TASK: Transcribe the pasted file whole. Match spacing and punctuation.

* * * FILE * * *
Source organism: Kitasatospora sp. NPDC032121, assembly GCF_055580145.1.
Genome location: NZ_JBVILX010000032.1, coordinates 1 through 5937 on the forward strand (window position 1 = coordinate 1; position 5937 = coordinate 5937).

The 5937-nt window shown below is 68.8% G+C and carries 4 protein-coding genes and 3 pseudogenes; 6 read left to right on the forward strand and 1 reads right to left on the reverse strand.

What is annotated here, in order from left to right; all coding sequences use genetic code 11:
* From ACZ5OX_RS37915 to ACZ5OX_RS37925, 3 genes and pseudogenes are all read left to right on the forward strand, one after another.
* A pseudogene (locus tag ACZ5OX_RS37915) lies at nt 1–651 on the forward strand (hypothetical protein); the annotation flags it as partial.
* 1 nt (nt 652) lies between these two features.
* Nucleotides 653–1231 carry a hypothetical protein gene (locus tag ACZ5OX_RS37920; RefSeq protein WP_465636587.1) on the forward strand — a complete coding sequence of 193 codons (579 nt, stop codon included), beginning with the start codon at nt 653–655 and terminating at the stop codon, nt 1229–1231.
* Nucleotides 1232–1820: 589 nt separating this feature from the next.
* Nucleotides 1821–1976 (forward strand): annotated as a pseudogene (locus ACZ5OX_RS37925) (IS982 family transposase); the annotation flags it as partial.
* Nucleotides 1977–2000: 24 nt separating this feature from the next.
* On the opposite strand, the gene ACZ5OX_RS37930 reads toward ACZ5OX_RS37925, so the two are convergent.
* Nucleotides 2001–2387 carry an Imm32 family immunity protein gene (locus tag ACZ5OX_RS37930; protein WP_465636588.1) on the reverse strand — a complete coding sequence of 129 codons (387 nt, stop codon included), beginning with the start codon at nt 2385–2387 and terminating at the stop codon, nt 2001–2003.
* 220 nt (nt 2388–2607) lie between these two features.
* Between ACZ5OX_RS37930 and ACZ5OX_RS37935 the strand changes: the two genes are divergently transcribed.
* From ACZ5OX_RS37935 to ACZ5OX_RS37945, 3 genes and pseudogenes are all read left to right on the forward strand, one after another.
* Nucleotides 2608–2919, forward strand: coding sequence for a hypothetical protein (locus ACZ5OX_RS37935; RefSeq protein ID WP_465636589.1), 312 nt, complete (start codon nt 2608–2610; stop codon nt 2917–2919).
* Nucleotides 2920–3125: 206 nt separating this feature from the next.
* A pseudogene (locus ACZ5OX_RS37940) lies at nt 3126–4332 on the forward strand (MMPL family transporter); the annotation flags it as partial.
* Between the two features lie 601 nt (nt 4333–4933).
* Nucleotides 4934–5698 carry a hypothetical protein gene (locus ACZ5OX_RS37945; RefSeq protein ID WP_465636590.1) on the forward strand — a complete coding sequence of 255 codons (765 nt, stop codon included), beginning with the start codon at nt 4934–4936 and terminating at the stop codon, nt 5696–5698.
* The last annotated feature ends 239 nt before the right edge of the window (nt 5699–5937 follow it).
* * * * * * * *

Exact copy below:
Source organism: Kitasatospora sp. NPDC032121, assembly GCF_055580145.1.
Genome location: NZ_JBVILX010000032.1, coordinates 1 through 5937 on the forward strand (window position 1 = coordinate 1; position 5937 = coordinate 5937).

The 5937-nt window shown below is 68.8% G+C and carries 4 protein-coding genes and 3 pseudogenes; 6 read left to right on the forward strand and 1 reads right to left on the reverse strand.

What is annotated here, in order from left to right; all coding sequences use genetic code 11:
* From ACZ5OX_RS37915 to ACZ5OX_RS37925, 3 genes and pseudogenes are all read left to right on the forward strand, one after another.
* A pseudogene (locus tag ACZ5OX_RS37915) lies at nt 1–651 on the forward strand (hypothetical protein); the annotation flags it as partial.
* 1 nt (nt 652) lies between these two features.
* Nucleotides 653–1231 carry a hypothetical protein gene (locus tag ACZ5OX_RS37920; RefSeq protein WP_465636587.1) on the forward strand — a complete coding sequence of 193 codons (579 nt, stop codon included), beginning with the start codon at nt 653–655 and terminating at the stop codon, nt 1229–1231.
* Nucleotides 1232–1820: 589 nt separating this feature from the next.
* Nucleotides 1821–1976 (forward strand): annotated as a pseudogene (locus ACZ5OX_RS37925) (IS982 family transposase); the annotation flags it as partial.
* Nucleotides 1977–2000: 24 nt separating this feature from the next.
* On the opposite strand, the gene ACZ5OX_RS37930 reads toward ACZ5OX_RS37925, so the two are convergent.
* Nucleotides 2001–2387 carry an Imm32 family immunity protein gene (locus tag ACZ5OX_RS37930; protein WP_465636588.1) on the reverse strand — a complete coding sequence of 129 codons (387 nt, stop codon included), beginning with the start codon at nt 2385–2387 and terminating at the stop codon, nt 2001–2003.
* 220 nt (nt 2388–2607) lie between these two features.
* Between ACZ5OX_RS37930 and ACZ5OX_RS37935 the strand changes: the two genes are divergently transcribed.
* From ACZ5OX_RS37935 to ACZ5OX_RS37945, 3 genes and pseudogenes are all read left to right on the forward strand, one after another.
* Nucleotides 2608–2919, forward strand: coding sequence for a hypothetical protein (locus ACZ5OX_RS37935; RefSeq protein ID WP_465636589.1), 312 nt, complete (start codon nt 2608–2610; stop codon nt 2917–2919).
* Nucleotides 2920–3125: 206 nt separating this feature from the next.
* A pseudogene (locus ACZ5OX_RS37940) lies at nt 3126–4332 on the forward strand (MMPL family transporter); the annotation flags it as partial.
* Between the two features lie 601 nt (nt 4333–4933).
* Nucleotides 4934–5698 carry a hypothetical protein gene (locus ACZ5OX_RS37945; RefSeq protein ID WP_465636590.1) on the forward strand — a complete coding sequence of 255 codons (765 nt, stop codon included), beginning with the start codon at nt 4934–4936 and terminating at the stop codon, nt 5696–5698.
* The last annotated feature ends 239 nt before the right edge of the window (nt 5699–5937 follow it).